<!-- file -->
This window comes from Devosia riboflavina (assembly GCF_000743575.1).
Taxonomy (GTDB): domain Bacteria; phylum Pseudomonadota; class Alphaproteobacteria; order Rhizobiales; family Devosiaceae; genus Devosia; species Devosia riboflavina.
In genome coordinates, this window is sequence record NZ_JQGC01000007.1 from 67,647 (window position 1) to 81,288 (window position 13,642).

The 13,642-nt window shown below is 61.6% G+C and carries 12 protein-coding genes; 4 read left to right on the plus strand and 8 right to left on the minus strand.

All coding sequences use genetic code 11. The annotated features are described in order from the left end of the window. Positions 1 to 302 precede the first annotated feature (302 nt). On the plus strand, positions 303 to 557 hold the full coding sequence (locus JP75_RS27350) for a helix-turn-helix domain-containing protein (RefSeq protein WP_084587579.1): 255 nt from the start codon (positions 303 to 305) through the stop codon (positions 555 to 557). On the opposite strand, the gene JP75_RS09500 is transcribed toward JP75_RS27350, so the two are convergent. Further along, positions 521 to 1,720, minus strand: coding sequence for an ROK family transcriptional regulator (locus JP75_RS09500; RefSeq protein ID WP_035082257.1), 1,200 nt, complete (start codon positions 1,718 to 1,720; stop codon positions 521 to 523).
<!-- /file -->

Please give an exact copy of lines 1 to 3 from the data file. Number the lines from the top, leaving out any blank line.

This window comes from Devosia riboflavina (assembly GCF_000743575.1).
Taxonomy (GTDB): domain Bacteria; phylum Pseudomonadota; class Alphaproteobacteria; order Rhizobiales; family Devosiaceae; genus Devosia; species Devosia riboflavina.
In genome coordinates, this window is sequence record NZ_JQGC01000007.1 from 67,647 (window position 1) to 81,288 (window position 13,642).